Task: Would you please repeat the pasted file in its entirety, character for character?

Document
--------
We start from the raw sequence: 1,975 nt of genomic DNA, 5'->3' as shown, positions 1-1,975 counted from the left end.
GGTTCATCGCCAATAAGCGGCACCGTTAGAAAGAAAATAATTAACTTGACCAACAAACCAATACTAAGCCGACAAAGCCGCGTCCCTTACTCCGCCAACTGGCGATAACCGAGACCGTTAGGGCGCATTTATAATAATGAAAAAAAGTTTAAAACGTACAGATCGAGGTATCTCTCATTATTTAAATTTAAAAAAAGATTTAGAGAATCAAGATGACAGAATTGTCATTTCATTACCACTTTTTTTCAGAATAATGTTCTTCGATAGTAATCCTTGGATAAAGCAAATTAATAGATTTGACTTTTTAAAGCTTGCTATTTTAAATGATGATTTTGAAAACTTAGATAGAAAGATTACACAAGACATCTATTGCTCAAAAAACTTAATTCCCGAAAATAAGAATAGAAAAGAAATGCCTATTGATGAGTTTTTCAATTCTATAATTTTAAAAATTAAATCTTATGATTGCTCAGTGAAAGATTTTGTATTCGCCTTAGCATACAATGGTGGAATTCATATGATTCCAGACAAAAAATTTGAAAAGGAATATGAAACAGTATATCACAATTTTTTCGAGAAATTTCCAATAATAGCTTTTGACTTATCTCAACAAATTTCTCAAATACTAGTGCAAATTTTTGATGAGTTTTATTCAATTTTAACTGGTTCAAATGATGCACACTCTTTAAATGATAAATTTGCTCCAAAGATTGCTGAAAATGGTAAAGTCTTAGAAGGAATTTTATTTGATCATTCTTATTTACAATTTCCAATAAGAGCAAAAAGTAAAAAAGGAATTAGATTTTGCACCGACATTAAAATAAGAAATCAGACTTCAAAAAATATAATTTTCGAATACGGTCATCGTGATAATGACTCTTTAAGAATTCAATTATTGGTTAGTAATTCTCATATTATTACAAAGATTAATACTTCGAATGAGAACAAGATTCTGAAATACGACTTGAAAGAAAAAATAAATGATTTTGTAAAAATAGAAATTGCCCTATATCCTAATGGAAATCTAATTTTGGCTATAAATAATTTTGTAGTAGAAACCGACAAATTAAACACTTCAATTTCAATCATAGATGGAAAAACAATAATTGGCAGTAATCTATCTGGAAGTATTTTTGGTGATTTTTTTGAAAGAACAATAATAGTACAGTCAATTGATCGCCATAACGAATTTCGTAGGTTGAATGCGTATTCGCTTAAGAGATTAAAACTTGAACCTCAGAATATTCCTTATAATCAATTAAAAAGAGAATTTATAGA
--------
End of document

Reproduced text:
We start from the raw sequence: 1,975 nt of genomic DNA, 5'->3' as shown, positions 1-1,975 counted from the left end.
GGTTCATCGCCAATAAGCGGCACCGTTAGAAAGAAAATAATTAACTTGACCAACAAACCAATACTAAGCCGACAAAGCCGCGTCCCTTACTCCGCCAACTGGCGATAACCGAGACCGTTAGGGCGCATTTATAATAATGAAAAAAAGTTTAAAACGTACAGATCGAGGTATCTCTCATTATTTAAATTTAAAAAAAGATTTAGAGAATCAAGATGACAGAATTGTCATTTCATTACCACTTTTTTTCAGAATAATGTTCTTCGATAGTAATCCTTGGATAAAGCAAATTAATAGATTTGACTTTTTAAAGCTTGCTATTTTAAATGATGATTTTGAAAACTTAGATAGAAAGATTACACAAGACATCTATTGCTCAAAAAACTTAATTCCCGAAAATAAGAATAGAAAAGAAATGCCTATTGATGAGTTTTTCAATTCTATAATTTTAAAAATTAAATCTTATGATTGCTCAGTGAAAGATTTTGTATTCGCCTTAGCATACAATGGTGGAATTCATATGATTCCAGACAAAAAATTTGAAAAGGAATATGAAACAGTATATCACAATTTTTTCGAGAAATTTCCAATAATAGCTTTTGACTTATCTCAACAAATTTCTCAAATACTAGTGCAAATTTTTGATGAGTTTTATTCAATTTTAACTGGTTCAAATGATGCACACTCTTTAAATGATAAATTTGCTCCAAAGATTGCTGAAAATGGTAAAGTCTTAGAAGGAATTTTATTTGATCATTCTTATTTACAATTTCCAATAAGAGCAAAAAGTAAAAAAGGAATTAGATTTTGCACCGACATTAAAATAAGAAATCAGACTTCAAAAAATATAATTTTCGAATACGGTCATCGTGATAATGACTCTTTAAGAATTCAATTATTGGTTAGTAATTCTCATATTATTACAAAGATTAATACTTCGAATGAGAACAAGATTCTGAAATACGACTTGAAAGAAAAAATAAATGATTTTGTAAAAATAGAAATTGCCCTATATCCTAATGGAAATCTAATTTTGGCTATAAATAATTTTGTAGTAGAAACCGACAAATTAAACACTTCAATTTCAATCATAGATGGAAAAACAATAATTGGCAGTAATCTATCTGGAAGTATTTTTGGTGATTTTTTTGAAAGAACAATAATAGTACAGTCAATTGATCGCCATAACGAATTTCGTAGGTTGAATGCGTATTCGCTTAAGAGATTAAAACTTGAACCTCAGAATATTCCTTATAATCAATTAAAAAGAGAATTTATAGA